The parties were never married but have one child together, who was born on April 27, 2005. By order entered by the family court in October 2007, Petitioner was required to pay Respondent $147.40 per month in child support. Prior to the entry of that order, Petitioner had voluntarily left his employment with an income of $62, 000 per year to become self-employed. Although the family court at the time noted that it could have imposed upon Petitioner an obligation based upon the $62, 000 per-year salary, the family court did not do so and instead attributed an income to Petitioner in the amount of the then-current federal minimum wage. At some point after the entry of the October 2007 child support order, [2] Petitioner began employment with an entity identified as Union Drilling, which was subsequently acquired by an entity identified as Sidewinder. The undisputed evidence is that Petitioner's income from Union Drilling/Sidewinder was $86, 514 in 2014. Petitioner testified that he left his job with Union Drilling/Sidewinder at the end of 2014 or early 2015 because of lack of work or because he would be required to perform difficult work.[3] In January 2015, Petitioner testified that he became employed with Blue Dot, a pressure testing company. Petitioner stated that he subsequently left his employment with Blue Dot in April 2015 because he "was going to get laid off anyway" and his parents needed help remodeling their home for handicapped needs. Petitioner also contends he left employment with Blue Dot to pursue self-employment as a plumber because he was presented with an opportunity to grow his plumbing business, which had been in existence since the late 1990s. For the period of January to April 2015, Petitioner had income of $15, 948.99.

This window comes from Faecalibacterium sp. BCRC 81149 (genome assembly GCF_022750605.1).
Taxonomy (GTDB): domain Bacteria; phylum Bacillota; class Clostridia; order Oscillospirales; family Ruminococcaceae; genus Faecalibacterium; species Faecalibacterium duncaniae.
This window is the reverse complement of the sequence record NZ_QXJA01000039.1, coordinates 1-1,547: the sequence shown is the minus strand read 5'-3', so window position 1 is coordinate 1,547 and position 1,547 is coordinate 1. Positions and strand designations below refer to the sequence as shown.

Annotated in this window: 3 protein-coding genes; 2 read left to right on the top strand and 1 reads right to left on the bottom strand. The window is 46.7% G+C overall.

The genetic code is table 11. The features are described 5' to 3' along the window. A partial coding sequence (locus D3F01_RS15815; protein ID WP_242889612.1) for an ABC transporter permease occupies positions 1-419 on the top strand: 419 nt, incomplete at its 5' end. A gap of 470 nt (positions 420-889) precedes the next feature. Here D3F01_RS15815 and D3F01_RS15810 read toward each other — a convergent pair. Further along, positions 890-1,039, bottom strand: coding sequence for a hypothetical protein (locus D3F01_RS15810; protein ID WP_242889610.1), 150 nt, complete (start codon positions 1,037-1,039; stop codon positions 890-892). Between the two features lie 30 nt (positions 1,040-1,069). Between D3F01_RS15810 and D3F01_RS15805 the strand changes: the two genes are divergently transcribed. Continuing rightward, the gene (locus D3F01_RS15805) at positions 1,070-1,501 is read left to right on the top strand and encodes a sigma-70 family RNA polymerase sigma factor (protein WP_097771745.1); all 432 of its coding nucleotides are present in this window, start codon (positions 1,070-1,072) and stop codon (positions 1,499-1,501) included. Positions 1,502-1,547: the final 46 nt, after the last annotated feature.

In June 2015, BCSE filed the underlying petition on behalf of Bonnie W. seeking upward modification of Petitioner's child support obligation due to his significant change in income subsequent to the October 2007 initial child support order. Petitioner did not provide any financial disclosures for past or present income. At a September 2, 2015 hearing, Petitioner testified that his then-current income from his self-employment, in combination with all other sources of income was around $500 per month, which is less than the full-time minimum wage. BCSE argued that the Petitioner's child support obligation should not be based on the federal minimum wage or actual earnings, but his income in 2015 before he voluntarily left employment. Both parties testified relating to income and expenses, and Petitioner was heard on the circumstances surrounding his departure from employment from Blue Dot and his pursuit of self-employment. On September 17, 2015, the family court granted the upward modification, attributed to Petitioner an income of $5, 316.33 per month, and ordered him to pay child support in the amount of $580.64 per month effective August 1, 2015.

         Petitioner appealed the family court's order to the Circuit Court of Gilmer County, arguing that the family court had not made the necessary findings of fact and conclusions of law necessary to attribute prior income. The circuit court refused the appeal and noted that although the family court did not use the precise language of the statute in its findings, the factual findings were sufficient to attribute prior income and it was well within the purview and authority of the family court to do so. It is from this order that Petitioner appeals.

         II. ...